Jordis SongHawk sized up the alligator and, shrugging aside the slimy feeling creeping down her spine, made a grab for it.
"It can't bite me, can it?" she asked Conor Barnes, a Ph.D. student at the University of Nebraska-Lincoln's School of Natural Resources.
Descended from dinosaurs, the alligator in Barnes' hands was less than 2 feet long, diminutive compared to the full-grown reptiles that can grow to 12 feet long and 1,000 pounds.
SongHawk reached gently around the reptile's belly and, for a moment, the soon-to-be seventh-grader from the Marty Indian School in South Dakota was holding a real-life alligator.
"It was pretty creepy," she said later. "But I kind of liked it."
Getting hands-on time with animals at UNL was just part of the experience SongHawk and other students, 22 in all from Omaha Nation, Santee Community and Winnebago schools, took part in at UNL this week.
The Science Education Partnership Award camp, funded through a National Institutes of Health grant, is designed to expose tribal school students to science and math, as well as careers in those fields.
Established in 2006, the camp rotates to different college campuses each year, said Liliana Bronner, who teaches in the Department of Family Medicine at the University of Nebraska Medical Center.
Several camp alumni have gone on to pursue careers in science or science-related fields, including computer and software engineering, Bronner said.
One student who had the opportunity to brush dinosaur bones while rubbing shoulders with paleontologists at Morrill Hall went onto study paleontology herself, she added.
But the camp also has larger goals.
"We want the students exposed to higher education, to seeing a college campus, to get used to living in a dorm," she said.
Being on a campus such as UNL's, even for a few short days, can make a big difference, particularly within tribal communities.
"As they get older, the thought of college is not as scary, because they have had that experience before," Bronner said.
Mia Regalado, of Winnebago, said living on campus, hearing from scientists and researchers at UNL, and getting dirty during hands-on activities opened her eyes to the opportunities available at college.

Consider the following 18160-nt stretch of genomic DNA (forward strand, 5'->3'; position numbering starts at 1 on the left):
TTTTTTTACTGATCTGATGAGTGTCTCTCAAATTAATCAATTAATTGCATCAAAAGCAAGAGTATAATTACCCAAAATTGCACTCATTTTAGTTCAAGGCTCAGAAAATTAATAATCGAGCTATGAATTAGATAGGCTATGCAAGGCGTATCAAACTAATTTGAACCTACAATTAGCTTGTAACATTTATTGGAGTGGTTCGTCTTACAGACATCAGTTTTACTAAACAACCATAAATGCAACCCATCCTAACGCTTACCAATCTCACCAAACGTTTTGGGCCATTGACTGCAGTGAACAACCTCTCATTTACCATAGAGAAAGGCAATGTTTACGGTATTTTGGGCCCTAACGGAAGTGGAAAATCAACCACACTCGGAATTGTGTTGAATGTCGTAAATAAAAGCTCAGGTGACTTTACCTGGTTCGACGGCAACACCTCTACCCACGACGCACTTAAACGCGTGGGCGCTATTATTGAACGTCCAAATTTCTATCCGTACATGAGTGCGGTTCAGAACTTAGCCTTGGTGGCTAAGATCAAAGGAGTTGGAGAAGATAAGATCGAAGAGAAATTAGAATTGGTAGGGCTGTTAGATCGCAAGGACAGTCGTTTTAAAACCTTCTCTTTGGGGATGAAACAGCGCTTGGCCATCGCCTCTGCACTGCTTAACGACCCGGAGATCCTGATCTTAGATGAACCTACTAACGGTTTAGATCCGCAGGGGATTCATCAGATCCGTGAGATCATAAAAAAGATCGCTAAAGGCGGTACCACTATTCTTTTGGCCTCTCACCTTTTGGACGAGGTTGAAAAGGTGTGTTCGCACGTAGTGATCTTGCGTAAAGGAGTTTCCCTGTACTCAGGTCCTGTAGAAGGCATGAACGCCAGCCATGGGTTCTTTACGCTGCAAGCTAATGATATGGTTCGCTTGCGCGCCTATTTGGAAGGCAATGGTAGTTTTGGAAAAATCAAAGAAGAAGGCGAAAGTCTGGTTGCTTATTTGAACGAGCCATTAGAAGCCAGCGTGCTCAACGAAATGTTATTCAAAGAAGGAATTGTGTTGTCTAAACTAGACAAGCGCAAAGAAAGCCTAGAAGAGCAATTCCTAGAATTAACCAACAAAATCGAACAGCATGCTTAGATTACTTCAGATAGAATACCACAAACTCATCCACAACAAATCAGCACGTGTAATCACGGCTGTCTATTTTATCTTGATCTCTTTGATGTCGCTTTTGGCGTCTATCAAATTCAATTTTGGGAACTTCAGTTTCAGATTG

The students witnessed a demonstration of how wastewater is cleaned at Nebraska Innovation Campus, measured the pH level of groundwater on East Campus and learned about contaminants at the Water Lab.
Tuesday afternoon, Craig Allen, the unit leader of the Nebraska Cooperative Fish and Wildlife Research Unit at UNL's School of Natural Resources, explained how his love of animals as a child transformed into a career where he gets to chase otters up and down Nebraska rivers.
"When I was a kid, I had no idea you could get a degree in wildlife," Allen said. "It was a pleasant discovery for me. Hopefully, you can make that discovery sooner."
Regalado, who will be an eighth-grader at South Sioux City this fall, said while she wants to be an attorney, she hasn't ruled out the sciences.
"I like science because of the things you can do, the things you can learn and the ways you can help people," she said.
SongHawk said learning more from UNL scientists and teachers about how they use science in their day-to-day lives will push her to pay closer attention when classes resume this fall.
"I think I'll like it more," SongHawk said.
"You 'think' you'll like it more?" Bronner prodded her.
"I will like it more," SongHawk replied with a smile.